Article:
What is neurofeedback training?
Home
Neurofeedback
Services

News & Events
About Peakmind
Contact
Research
Links


Neurofeedback training consists of 3 components. Firstly, the initial assessment which would be conducted at our clinic in the Department of Psychology at Swansea University. This includes a quantitative EEG (qEEG) assessment, clinical interview, standard neuropsychological tests and questionnaires.

A quantitative EEG is a full 19-lead EEG assessment which helps us to determine areas of the brain that would benefit most from neurofeedback training (for more information on quantitative EEG see here). In our clinic a client's qEEG recording is compared to a normative database to determine which areas of the brain are functioning well and which areas may be functioning below the optimum.

A treatment plan is subsequently designed for each individual taking into account their unique issues or problems, and assessment data. The second component is the course of neurofeedback training. The third component is a post-training evaluation session. The extensive initial assessment allows us to show the gains made during and after a course of training.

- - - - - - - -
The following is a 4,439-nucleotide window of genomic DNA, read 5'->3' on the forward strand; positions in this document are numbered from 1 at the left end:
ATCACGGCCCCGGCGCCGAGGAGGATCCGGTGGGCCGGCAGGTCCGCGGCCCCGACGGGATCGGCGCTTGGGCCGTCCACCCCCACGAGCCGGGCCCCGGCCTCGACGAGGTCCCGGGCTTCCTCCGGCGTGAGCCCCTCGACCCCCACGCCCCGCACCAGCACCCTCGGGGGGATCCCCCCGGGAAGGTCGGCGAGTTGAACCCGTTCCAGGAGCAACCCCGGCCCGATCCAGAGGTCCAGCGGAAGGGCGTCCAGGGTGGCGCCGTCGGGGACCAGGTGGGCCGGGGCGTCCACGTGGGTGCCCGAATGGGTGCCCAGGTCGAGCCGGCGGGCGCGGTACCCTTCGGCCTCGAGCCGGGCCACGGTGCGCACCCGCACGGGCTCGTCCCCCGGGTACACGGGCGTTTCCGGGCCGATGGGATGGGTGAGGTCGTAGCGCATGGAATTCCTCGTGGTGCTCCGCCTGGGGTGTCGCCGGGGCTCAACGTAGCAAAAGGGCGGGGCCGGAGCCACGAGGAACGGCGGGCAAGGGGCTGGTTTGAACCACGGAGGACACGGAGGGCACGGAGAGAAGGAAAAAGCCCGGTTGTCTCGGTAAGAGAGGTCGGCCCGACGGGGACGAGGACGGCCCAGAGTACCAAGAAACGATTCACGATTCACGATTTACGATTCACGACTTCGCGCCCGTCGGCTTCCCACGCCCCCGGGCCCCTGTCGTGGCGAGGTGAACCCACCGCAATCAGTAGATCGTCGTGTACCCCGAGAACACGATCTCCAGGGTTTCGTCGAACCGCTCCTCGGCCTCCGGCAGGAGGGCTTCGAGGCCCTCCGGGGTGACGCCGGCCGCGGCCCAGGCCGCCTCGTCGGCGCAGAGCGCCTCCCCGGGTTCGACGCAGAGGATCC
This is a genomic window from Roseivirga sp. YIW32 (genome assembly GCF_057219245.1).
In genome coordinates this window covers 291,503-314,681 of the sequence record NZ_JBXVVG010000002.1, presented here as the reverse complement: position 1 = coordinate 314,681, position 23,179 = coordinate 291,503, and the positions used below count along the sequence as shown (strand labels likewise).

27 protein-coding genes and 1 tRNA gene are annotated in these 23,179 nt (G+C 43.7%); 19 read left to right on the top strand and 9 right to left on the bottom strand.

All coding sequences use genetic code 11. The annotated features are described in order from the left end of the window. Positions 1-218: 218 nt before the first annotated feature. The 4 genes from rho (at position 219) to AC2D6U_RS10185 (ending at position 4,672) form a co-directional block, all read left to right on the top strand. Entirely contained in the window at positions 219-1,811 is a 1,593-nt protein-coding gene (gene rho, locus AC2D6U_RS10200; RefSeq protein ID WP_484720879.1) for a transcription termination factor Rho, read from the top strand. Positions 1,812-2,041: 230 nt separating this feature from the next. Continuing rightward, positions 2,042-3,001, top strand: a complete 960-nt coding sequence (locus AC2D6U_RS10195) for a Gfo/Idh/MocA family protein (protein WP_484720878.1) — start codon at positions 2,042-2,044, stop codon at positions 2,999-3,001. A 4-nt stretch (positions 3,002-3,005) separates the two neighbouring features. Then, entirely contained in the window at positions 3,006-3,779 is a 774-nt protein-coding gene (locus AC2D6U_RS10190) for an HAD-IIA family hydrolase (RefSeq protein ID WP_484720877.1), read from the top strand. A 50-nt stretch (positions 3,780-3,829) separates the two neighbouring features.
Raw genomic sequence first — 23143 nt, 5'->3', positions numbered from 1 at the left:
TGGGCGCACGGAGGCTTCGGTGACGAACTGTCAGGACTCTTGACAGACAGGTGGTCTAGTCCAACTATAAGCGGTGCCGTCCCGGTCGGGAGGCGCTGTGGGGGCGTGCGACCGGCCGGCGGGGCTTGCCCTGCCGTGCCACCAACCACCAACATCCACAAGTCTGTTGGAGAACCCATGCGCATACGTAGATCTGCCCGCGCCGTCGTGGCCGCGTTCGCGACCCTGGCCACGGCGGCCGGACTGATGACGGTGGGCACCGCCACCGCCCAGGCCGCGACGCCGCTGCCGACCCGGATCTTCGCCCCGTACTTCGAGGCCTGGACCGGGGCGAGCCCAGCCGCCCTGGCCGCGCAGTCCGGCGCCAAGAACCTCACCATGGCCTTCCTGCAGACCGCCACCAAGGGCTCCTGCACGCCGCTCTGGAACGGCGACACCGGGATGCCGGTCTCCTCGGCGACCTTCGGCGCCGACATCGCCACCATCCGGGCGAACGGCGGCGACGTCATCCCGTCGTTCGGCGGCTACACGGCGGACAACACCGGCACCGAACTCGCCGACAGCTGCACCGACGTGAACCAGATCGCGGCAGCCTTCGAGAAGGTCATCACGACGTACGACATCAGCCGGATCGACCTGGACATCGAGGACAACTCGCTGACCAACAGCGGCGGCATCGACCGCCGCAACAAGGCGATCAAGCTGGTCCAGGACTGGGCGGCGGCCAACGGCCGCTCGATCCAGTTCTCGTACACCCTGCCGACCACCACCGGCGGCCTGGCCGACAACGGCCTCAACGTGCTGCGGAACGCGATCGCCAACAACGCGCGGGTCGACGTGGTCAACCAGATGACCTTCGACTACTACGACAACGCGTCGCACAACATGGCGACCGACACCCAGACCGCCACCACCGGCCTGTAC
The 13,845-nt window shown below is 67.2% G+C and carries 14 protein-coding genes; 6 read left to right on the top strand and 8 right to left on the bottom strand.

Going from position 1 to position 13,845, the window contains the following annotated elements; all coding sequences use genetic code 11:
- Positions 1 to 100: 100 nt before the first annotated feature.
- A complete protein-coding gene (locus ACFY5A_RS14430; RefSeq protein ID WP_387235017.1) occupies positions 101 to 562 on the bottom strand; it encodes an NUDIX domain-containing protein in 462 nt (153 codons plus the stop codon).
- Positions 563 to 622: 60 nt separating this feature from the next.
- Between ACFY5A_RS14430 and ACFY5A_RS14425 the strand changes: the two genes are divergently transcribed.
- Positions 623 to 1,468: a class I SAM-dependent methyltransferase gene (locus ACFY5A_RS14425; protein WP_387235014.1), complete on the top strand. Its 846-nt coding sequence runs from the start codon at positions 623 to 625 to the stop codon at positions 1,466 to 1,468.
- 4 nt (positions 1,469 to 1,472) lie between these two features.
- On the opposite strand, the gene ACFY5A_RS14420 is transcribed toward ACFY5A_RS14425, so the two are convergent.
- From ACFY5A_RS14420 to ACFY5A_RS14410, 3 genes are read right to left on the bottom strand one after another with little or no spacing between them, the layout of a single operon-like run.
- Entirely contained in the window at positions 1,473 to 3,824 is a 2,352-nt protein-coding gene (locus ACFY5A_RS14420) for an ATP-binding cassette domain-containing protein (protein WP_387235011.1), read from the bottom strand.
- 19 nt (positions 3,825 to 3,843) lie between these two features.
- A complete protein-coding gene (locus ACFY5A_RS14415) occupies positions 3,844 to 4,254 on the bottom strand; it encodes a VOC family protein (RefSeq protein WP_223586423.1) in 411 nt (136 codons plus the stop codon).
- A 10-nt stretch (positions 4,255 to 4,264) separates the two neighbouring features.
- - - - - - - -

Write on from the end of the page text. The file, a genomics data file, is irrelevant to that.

What is neurofeedback?

Neurofeedback is also known as "EEG Biofeedback" as it is based on the brain's electrical activity, the electroencephalogram (EEG). It is a painless, non-invasive method which helps people to modify their brainwave activity to improve attention, concentration, reduce impulsivity, and to control hyperactive behaviours. Essentially, the technique trains the brain to regulate and adjust itself to function more efficiently.

We apply electrodes to the client's scalp which picks up their brainwave activity. The monitored brain activity is processed by a computer which extracts information from the brain signals about certain brainwave frequencies. Changes in the brain signals are fed back to the client by the computer either visually to a monitor in front them or as sounds through a headset. If the client's brain activity changes in the direction specified by the neurofeedback trainer, a positive "reward" feedback is given to the client.

The spaceship will not move unless the client produces a specific brainwave signal. When appropriate levels of brainwave activity are produced, the client is reinforced, because the game continues. The clients learn through this method to change brainwave activity. During a neurofeedback session, clients also practice maintaining appropriate brainwave states when engaged in school or work related tasks (e.g., reading) thereby helping them to apply it to their daily activities.

The same principle applies for adults, however, examples of feedback in this instance also include DVDs of their choice or reinforcing/pleasant sounds.

 
            www.peakmind.co.uk
               Copyright 2006